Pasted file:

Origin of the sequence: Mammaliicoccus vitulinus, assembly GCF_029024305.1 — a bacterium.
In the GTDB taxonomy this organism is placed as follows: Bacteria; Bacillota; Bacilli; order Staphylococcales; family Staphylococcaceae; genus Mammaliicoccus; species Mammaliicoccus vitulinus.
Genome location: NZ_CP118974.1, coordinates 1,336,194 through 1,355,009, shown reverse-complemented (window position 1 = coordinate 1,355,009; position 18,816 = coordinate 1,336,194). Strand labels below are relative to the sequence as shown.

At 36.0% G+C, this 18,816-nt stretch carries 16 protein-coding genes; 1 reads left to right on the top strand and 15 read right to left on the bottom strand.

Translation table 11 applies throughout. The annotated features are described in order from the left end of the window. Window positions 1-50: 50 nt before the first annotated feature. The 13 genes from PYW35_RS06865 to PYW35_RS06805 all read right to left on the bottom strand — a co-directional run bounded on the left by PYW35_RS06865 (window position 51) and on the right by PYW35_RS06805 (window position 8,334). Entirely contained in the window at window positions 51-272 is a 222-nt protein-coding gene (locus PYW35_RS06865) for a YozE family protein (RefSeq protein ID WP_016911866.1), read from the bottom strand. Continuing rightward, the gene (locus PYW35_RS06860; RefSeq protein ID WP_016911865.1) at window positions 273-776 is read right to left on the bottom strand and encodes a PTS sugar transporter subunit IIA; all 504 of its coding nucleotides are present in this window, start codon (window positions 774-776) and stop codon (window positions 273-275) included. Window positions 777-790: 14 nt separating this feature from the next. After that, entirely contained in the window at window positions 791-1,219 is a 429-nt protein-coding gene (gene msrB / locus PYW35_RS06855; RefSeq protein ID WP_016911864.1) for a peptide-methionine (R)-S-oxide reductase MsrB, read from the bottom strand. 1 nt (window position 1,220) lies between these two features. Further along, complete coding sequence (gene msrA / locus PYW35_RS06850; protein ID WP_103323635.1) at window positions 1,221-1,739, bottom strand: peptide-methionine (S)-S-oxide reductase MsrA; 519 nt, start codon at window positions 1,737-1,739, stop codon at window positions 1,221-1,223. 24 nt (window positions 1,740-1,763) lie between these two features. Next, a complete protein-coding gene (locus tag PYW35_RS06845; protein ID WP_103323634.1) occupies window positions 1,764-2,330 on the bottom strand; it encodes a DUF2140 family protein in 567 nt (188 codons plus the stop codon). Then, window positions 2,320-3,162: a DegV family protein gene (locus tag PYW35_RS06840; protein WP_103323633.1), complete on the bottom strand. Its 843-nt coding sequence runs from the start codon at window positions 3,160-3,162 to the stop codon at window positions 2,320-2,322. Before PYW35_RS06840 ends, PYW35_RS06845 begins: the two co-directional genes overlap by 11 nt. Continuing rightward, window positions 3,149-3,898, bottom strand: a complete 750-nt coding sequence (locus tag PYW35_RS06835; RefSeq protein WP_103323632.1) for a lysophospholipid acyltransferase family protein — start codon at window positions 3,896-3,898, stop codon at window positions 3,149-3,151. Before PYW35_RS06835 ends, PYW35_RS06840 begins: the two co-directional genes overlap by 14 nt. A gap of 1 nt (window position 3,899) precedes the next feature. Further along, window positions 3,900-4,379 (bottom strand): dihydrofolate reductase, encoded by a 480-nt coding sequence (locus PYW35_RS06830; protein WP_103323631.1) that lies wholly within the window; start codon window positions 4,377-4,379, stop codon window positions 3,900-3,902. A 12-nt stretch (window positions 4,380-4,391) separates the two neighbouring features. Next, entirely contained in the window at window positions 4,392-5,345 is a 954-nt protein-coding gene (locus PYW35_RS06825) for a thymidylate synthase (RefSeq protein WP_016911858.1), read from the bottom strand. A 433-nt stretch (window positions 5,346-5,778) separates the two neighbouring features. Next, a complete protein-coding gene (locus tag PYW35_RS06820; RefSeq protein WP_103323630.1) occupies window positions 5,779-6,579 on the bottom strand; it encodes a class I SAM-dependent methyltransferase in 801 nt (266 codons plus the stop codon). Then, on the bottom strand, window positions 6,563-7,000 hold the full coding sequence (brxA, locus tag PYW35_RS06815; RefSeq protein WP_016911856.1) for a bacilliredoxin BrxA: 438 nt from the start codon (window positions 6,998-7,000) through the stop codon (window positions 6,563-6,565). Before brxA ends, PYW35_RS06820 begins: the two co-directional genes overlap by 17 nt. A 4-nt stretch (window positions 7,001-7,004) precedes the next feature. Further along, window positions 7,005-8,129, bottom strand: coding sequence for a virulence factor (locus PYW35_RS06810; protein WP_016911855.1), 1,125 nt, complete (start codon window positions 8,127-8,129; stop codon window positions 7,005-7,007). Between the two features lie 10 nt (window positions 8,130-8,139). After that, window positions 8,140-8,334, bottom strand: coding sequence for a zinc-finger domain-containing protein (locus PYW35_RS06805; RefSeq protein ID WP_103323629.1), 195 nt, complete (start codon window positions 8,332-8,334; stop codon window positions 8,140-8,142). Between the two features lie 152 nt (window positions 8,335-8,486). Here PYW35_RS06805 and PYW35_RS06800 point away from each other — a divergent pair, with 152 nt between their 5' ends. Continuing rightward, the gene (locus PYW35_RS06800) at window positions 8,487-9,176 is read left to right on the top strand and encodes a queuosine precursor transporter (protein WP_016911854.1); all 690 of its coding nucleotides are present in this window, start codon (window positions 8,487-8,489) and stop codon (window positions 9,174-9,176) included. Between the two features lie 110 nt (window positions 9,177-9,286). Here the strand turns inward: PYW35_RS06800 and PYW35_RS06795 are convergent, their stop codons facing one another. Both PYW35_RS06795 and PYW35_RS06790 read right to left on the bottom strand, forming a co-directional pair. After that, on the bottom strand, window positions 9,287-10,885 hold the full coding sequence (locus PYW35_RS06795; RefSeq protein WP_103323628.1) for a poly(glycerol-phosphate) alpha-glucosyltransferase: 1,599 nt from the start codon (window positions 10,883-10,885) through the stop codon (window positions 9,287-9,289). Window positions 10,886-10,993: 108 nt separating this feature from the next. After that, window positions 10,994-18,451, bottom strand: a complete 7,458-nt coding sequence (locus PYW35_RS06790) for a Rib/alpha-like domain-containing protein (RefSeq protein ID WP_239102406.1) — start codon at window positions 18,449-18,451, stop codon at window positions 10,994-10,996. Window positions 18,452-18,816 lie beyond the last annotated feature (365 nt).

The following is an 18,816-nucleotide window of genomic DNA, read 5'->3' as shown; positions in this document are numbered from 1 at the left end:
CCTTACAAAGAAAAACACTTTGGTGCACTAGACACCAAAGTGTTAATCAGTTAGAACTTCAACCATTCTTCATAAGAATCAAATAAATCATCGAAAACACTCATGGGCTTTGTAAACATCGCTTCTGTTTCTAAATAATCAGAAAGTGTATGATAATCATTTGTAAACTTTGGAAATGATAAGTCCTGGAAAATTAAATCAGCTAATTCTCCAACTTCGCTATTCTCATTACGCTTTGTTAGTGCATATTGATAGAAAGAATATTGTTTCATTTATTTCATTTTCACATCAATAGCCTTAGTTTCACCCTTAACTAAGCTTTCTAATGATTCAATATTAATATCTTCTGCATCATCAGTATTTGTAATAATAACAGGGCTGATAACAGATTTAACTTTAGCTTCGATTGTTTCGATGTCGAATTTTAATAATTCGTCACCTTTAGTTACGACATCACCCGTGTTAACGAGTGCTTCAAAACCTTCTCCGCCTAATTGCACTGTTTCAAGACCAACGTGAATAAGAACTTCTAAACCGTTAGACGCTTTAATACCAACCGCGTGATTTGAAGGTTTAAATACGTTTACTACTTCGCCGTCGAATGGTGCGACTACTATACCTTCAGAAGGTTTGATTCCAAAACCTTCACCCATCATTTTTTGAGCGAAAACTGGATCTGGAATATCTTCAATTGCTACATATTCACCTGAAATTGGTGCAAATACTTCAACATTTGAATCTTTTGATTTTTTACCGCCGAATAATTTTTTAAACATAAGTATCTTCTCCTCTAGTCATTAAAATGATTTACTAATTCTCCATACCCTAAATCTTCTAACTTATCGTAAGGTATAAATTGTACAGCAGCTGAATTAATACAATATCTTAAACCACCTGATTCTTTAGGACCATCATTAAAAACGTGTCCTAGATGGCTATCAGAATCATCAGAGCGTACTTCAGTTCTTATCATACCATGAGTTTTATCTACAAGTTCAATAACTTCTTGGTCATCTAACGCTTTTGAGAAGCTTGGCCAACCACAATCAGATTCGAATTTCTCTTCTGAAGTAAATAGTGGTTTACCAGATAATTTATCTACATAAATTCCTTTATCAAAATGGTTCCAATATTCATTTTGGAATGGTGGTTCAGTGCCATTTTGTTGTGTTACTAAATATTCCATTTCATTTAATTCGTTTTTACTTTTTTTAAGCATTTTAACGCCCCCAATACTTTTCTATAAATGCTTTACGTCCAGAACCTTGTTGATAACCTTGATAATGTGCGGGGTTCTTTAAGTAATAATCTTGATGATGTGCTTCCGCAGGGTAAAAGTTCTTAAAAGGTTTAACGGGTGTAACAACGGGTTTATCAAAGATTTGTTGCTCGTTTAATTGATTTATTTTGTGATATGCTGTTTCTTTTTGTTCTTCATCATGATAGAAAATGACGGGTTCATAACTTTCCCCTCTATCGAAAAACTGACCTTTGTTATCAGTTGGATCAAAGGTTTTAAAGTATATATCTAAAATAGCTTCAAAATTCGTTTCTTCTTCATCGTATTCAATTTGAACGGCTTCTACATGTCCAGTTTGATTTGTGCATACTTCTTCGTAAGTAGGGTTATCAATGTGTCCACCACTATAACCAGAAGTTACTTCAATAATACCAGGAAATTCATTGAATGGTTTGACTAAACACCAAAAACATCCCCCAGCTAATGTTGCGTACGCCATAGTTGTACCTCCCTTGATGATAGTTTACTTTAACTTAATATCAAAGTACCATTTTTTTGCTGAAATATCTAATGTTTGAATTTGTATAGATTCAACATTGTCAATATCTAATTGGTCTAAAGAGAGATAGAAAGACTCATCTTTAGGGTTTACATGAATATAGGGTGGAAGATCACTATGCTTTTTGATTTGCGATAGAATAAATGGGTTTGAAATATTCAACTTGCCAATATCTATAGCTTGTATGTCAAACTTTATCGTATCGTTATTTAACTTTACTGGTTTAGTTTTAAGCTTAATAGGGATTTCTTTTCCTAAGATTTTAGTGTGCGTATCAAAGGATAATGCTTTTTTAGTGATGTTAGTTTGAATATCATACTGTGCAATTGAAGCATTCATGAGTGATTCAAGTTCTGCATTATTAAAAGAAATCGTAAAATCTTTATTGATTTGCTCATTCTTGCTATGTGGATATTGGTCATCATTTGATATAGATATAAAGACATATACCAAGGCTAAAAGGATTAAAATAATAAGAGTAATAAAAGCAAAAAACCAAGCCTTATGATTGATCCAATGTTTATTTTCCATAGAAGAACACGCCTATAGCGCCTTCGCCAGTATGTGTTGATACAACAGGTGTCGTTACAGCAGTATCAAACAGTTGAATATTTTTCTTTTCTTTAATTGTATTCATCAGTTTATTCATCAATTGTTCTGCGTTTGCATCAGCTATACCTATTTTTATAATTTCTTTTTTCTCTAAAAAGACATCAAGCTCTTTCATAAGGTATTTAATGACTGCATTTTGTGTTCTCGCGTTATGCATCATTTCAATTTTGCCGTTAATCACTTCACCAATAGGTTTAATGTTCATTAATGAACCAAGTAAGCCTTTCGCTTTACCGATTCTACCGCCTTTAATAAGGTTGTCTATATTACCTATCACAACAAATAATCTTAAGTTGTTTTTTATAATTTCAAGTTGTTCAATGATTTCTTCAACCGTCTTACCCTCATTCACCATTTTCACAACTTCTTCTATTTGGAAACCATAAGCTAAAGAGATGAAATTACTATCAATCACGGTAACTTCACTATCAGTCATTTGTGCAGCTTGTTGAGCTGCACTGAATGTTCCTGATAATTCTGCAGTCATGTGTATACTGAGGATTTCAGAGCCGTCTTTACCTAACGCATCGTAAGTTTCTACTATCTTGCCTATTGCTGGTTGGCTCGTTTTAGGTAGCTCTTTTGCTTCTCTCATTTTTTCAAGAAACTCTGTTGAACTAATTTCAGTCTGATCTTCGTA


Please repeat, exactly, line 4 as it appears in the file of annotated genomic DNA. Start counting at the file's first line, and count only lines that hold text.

At 36.0% G+C, this 18,816-nt stretch carries 16 protein-coding genes; 1 reads left to right on the top strand and 15 read right to left on the bottom strand.